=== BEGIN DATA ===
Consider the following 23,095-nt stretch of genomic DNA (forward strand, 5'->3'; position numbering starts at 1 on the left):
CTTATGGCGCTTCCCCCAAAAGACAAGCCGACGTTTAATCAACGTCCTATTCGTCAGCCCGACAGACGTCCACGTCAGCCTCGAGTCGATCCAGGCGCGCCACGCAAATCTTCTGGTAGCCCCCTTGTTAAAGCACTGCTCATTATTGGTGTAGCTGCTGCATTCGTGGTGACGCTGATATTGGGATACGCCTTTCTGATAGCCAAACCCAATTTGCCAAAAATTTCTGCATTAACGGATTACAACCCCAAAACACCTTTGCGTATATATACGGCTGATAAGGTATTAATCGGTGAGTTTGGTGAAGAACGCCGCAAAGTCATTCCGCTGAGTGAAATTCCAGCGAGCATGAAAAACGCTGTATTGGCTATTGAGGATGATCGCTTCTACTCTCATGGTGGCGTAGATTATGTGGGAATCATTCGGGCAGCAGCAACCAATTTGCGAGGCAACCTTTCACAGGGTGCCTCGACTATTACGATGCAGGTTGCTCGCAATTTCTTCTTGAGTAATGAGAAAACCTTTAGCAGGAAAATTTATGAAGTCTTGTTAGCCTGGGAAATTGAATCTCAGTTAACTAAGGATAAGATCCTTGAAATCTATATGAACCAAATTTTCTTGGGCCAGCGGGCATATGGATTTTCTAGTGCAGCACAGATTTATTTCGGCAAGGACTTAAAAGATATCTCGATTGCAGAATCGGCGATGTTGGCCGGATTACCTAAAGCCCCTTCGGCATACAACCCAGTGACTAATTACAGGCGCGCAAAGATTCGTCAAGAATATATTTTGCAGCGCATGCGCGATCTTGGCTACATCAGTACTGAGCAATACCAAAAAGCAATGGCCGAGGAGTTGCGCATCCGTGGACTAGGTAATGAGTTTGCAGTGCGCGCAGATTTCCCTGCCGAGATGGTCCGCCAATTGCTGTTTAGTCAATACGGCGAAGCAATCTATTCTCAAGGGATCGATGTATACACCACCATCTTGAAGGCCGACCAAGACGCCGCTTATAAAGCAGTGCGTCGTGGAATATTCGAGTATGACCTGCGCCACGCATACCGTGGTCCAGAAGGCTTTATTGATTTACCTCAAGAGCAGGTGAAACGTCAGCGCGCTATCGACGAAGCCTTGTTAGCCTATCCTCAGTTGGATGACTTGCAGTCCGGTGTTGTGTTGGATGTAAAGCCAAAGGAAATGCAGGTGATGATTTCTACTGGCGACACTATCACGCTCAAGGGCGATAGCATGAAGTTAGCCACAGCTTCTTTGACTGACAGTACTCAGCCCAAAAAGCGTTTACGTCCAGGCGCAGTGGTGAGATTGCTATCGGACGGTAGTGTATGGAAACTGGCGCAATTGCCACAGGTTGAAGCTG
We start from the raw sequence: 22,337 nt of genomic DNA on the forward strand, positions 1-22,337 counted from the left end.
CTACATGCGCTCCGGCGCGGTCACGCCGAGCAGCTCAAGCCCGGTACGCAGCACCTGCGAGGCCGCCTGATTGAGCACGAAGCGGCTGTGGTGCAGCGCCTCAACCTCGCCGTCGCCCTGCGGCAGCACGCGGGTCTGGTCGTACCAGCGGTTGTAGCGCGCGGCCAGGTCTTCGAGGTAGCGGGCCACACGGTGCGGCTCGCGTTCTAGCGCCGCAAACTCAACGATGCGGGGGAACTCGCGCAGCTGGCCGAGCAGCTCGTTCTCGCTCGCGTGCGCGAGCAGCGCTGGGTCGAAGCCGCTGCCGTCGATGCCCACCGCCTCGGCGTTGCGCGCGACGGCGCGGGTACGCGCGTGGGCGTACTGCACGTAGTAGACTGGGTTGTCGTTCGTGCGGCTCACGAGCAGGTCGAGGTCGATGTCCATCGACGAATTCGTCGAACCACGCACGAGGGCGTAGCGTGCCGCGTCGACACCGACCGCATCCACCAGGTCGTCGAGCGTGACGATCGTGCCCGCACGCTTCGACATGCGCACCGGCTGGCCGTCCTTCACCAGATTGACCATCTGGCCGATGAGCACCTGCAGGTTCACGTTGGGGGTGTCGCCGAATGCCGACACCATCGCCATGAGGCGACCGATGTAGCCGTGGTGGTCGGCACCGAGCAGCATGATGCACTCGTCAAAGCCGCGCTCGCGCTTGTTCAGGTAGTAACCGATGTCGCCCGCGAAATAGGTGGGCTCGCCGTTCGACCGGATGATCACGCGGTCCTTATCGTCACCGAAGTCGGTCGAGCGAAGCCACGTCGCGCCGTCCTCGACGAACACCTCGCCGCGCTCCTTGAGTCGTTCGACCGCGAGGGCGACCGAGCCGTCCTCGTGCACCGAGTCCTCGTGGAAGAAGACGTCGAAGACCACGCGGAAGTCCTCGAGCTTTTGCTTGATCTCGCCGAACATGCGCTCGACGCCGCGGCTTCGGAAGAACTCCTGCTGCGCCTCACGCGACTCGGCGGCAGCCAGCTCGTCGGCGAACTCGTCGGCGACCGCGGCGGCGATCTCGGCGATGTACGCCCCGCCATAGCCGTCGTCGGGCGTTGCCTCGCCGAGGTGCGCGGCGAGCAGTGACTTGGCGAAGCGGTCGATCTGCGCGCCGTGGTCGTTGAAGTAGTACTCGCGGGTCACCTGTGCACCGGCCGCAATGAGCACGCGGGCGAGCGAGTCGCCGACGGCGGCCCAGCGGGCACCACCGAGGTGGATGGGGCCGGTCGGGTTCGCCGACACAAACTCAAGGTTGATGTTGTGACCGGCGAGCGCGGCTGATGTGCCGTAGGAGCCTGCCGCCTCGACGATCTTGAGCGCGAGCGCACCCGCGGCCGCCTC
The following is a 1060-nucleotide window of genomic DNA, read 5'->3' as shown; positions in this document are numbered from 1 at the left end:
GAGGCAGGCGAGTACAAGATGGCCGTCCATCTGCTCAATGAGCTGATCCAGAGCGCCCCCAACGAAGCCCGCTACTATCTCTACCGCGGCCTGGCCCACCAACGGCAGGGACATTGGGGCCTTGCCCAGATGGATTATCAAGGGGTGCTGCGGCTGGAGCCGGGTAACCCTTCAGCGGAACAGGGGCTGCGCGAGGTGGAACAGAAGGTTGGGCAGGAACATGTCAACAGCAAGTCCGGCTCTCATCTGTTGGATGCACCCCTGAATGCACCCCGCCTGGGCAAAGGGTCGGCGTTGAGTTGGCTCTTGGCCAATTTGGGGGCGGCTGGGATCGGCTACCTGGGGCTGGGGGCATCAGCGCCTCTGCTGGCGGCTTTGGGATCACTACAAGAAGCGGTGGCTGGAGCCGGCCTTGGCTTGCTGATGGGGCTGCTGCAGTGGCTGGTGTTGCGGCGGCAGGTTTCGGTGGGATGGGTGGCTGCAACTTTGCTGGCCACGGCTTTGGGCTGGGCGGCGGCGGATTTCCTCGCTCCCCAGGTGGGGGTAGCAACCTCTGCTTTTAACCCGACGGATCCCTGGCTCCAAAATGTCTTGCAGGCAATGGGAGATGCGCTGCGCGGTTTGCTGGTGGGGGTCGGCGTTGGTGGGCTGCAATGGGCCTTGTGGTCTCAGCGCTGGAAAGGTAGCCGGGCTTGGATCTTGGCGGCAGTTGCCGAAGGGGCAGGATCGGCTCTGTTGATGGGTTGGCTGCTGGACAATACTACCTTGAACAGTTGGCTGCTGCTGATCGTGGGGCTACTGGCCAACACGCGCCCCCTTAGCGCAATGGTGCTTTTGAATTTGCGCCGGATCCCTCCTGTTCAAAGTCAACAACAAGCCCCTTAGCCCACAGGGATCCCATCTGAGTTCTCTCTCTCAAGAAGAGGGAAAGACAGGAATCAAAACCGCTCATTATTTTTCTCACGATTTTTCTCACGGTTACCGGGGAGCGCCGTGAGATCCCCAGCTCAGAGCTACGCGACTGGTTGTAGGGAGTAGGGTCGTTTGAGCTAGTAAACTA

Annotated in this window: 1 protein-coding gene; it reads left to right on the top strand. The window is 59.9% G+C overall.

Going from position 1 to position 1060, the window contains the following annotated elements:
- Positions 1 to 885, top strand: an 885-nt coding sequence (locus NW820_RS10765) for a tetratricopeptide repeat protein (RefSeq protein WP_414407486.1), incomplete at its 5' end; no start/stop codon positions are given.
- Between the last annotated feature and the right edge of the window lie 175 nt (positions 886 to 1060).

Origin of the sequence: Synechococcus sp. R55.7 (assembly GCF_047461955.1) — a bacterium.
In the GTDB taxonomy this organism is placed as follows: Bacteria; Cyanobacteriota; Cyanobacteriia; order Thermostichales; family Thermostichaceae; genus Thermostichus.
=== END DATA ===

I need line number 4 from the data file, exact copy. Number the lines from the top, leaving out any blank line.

CTACATGCGCTCCGGCGCGGTCACGCCGAGCAGCTCAAGCCCGGTACGCAGCACCTGCGAGGCCGCCTGATTGAGCACGAAGCGGCTGTGGTGCAGCGCCTCAACCTCGCCGTCGCCCTGCGGCAGCACGCGGGTCTGGTCGTACCAGCGGTTGTAGCGCGCGGCCAGGTCTTCGAGGTAGCGGGCCACACGGTGCGGCTCGCGTTCTAGCGCCGCAAACTCAACGATGCGGGGGAACTCGCGCAGCTGGCCGAGCAGCTCGTTCTCGCTCGCGTGCGCGAGCAGCGCTGGGTCGAAGCCGCTGCCGTCGATGCCCACCGCCTCGGCGTTGCGCGCGACGGCGCGGGTACGCGCGTGGGCGTACTGCACGTAGTAGACTGGGTTGTCGTTCGTGCGGCTCACGAGCAGGTCGAGGTCGATGTCCATCGACGAATTCGTCGAACCACGCACGAGGGCGTAGCGTGCCGCGTCGACACCGACCGCATCCACCAGGTCGTCGAGCGTGACGATCGTGCCCGCACGCTTCGACATGCGCACCGGCTGGCCGTCCTTCACCAGATTGACCATCTGGCCGATGAGCACCTGCAGGTTCACGTTGGGGGTGTCGCCGAATGCCGACACCATCGCCATGAGGCGACCGATGTAGCCGTGGTGGTCGGCACCGAGCAGCATGATGCACTCGTCAAAGCCGCGCTCGCGCTTGTTCAGGTAGTAACCGATGTCGCCCGCGAAATAGGTGGGCTCGCCGTTCGACCGGATGATCACGCGGTCCTTATCGTCACCGAAGTCGGTCGAGCGAAGCCACGTCGCGCCGTCCTCGACGAACACCTCGCCGCGCTCCTTGAGTCGTTCGACCGCGAGGGCGACCGAGCCGTCCTCGTGCACCGAGTCCTCGTGGAAGAAGACGTCGAAGACCACGCGGAAGTCCTCGAGCTTTTGCTTGATCTCGCCGAACATGCGCTCGACGCCGCGGCTTCGGAAGAACTCCTGCTGCGCCTCACGCGACTCGGCGGCAGCCAGCTCGTCGGCGAACTCGTCGGCGACCGCGGCGGCGATCTCGGCGATGTACGCCCCGCCATAGCCGTCGTCGGGCGTTGCCTCGCCGAGGTGCGCGGCGAGCAGTGACTTGGCGAAGCGGTCGATCTGCGCGCCGTGGTCGTTGAAGTAGTACTCGCGGGTCACCTGTGCACCGGCCGCAATGAGCACGCGGGCGAGCGAGTCGCCGACGGCGGCCCAGCGGGCACCACCGAGGTGGATGGGGCCGGTCGGGTTCGCCGACACAAACTCAAGGTTGATGTTGTGACCGGCGAGCGCGGCTGATGTGCCGTAGGAGCCTGCCGCCTCGACGATCTTGAGCGCGAGCGCACCCGCGGCCGCCTC